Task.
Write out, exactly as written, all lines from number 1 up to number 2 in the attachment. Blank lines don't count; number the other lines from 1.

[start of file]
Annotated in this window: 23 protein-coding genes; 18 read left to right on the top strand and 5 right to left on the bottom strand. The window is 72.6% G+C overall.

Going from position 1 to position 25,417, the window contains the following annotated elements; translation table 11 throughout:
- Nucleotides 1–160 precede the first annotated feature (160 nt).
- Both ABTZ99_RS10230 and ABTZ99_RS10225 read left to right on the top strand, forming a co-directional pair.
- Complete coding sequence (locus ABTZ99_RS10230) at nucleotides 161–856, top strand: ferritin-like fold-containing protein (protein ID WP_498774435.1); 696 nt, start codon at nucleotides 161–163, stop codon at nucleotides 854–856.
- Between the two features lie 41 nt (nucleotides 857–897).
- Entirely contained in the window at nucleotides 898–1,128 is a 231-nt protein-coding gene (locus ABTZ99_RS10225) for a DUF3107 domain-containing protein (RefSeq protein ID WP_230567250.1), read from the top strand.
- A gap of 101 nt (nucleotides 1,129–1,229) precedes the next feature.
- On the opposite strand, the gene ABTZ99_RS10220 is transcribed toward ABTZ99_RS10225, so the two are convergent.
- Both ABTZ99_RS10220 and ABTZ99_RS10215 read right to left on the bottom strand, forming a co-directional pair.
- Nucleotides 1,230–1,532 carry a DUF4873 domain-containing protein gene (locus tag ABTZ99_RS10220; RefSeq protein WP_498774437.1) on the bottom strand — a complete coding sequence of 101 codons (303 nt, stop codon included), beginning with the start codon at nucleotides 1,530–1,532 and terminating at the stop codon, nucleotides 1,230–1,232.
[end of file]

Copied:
Annotated in this window: 23 protein-coding genes; 18 read left to right on the top strand and 5 right to left on the bottom strand. The window is 72.6% G+C overall.

Going from position 1 to position 25,417, the window contains the following annotated elements; translation table 11 throughout: